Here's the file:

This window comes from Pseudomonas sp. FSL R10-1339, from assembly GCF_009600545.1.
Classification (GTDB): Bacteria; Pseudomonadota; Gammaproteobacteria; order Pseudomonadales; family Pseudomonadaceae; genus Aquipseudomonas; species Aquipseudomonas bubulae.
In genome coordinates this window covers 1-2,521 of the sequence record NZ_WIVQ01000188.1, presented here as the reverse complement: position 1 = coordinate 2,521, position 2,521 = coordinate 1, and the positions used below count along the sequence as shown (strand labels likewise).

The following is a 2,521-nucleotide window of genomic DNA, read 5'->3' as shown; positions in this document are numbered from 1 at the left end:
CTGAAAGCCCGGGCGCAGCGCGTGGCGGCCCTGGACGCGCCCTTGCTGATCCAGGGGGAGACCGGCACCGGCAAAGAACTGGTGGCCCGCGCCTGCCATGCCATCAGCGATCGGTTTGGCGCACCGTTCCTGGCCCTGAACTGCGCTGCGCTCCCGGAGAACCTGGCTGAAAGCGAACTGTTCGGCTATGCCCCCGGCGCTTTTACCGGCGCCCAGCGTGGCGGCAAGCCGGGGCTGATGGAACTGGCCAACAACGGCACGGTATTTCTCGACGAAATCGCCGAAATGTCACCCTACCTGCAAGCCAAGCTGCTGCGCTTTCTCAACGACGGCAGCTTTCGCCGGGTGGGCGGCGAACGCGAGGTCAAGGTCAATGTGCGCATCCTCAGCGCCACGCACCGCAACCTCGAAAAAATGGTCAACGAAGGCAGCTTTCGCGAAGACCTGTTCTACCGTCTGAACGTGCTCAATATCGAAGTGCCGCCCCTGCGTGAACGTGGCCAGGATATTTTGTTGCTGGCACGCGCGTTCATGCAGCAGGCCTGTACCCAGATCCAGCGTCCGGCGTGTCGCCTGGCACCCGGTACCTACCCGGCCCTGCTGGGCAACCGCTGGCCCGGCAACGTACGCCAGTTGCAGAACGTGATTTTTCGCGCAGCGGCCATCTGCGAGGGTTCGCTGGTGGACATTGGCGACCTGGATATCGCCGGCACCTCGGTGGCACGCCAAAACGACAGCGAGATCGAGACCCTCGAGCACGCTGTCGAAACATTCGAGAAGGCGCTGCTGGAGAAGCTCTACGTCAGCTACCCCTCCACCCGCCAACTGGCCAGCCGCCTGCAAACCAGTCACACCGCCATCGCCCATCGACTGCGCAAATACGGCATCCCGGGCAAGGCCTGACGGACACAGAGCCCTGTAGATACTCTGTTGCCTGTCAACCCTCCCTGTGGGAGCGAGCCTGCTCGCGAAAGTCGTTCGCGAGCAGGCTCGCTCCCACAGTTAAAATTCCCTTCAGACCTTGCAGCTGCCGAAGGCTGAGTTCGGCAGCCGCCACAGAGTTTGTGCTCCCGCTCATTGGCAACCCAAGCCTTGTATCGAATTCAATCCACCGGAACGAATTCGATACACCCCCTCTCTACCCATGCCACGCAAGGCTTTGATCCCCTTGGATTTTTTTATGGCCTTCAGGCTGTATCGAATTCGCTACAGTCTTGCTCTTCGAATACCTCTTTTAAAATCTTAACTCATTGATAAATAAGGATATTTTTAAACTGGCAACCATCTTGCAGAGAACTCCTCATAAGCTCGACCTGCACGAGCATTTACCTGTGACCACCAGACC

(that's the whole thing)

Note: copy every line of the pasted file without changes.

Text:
This window comes from Pseudomonas sp. FSL R10-1339, from assembly GCF_009600545.1.
Classification (GTDB): Bacteria; Pseudomonadota; Gammaproteobacteria; order Pseudomonadales; family Pseudomonadaceae; genus Aquipseudomonas; species Aquipseudomonas bubulae.
In genome coordinates this window covers 1-2,521 of the sequence record NZ_WIVQ01000188.1, presented here as the reverse complement: position 1 = coordinate 2,521, position 2,521 = coordinate 1, and the positions used below count along the sequence as shown (strand labels likewise).

The following is a 2,521-nucleotide window of genomic DNA, read 5'->3' as shown; positions in this document are numbered from 1 at the left end:
CTGAAAGCCCGGGCGCAGCGCGTGGCGGCCCTGGACGCGCCCTTGCTGATCCAGGGGGAGACCGGCACCGGCAAAGAACTGGTGGCCCGCGCCTGCCATGCCATCAGCGATCGGTTTGGCGCACCGTTCCTGGCCCTGAACTGCGCTGCGCTCCCGGAGAACCTGGCTGAAAGCGAACTGTTCGGCTATGCCCCCGGCGCTTTTACCGGCGCCCAGCGTGGCGGCAAGCCGGGGCTGATGGAACTGGCCAACAACGGCACGGTATTTCTCGACGAAATCGCCGAAATGTCACCCTACCTGCAAGCCAAGCTGCTGCGCTTTCTCAACGACGGCAGCTTTCGCCGGGTGGGCGGCGAACGCGAGGTCAAGGTCAATGTGCGCATCCTCAGCGCCACGCACCGCAACCTCGAAAAAATGGTCAACGAAGGCAGCTTTCGCGAAGACCTGTTCTACCGTCTGAACGTGCTCAATATCGAAGTGCCGCCCCTGCGTGAACGTGGCCAGGATATTTTGTTGCTGGCACGCGCGTTCATGCAGCAGGCCTGTACCCAGATCCAGCGTCCGGCGTGTCGCCTGGCACCCGGTACCTACCCGGCCCTGCTGGGCAACCGCTGGCCCGGCAACGTACGCCAGTTGCAGAACGTGATTTTTCGCGCAGCGGCCATCTGCGAGGGTTCGCTGGTGGACATTGGCGACCTGGATATCGCCGGCACCTCGGTGGCACGCCAAAACGACAGCGAGATCGAGACCCTCGAGCACGCTGTCGAAACATTCGAGAAGGCGCTGCTGGAGAAGCTCTACGTCAGCTACCCCTCCACCCGCCAACTGGCCAGCCGCCTGCAAACCAGTCACACCGCCATCGCCCATCGACTGCGCAAATACGGCATCCCGGGCAAGGCCTGACGGACACAGAGCCCTGTAGATACTCTGTTGCCTGTCAACCCTCCCTGTGGGAGCGAGCCTGCTCGCGAAAGTCGTTCGCGAGCAGGCTCGCTCCCACAGTTAAAATTCCCTTCAGACCTTGCAGCTGCCGAAGGCTGAGTTCGGCAGCCGCCACAGAGTTTGTGCTCCCGCTCATTGGCAACCCAAGCCTTGTATCGAATTCAATCCACCGGAACGAATTCGATACACCCCCTCTCTACCCATGCCACGCAAGGCTTTGATCCCCTTGGATTTTTTTATGGCCTTCAGGCTGTATCGAATTCGCTACAGTCTTGCTCTTCGAATACCTCTTTTAAAATCTTAACTCATTGATAAATAAGGATATTTTTAAACTGGCAACCATCTTGCAGAGAACTCCTCATAAGCTCGACCTGCACGAGCATTTACCTGTGACCACCAGACC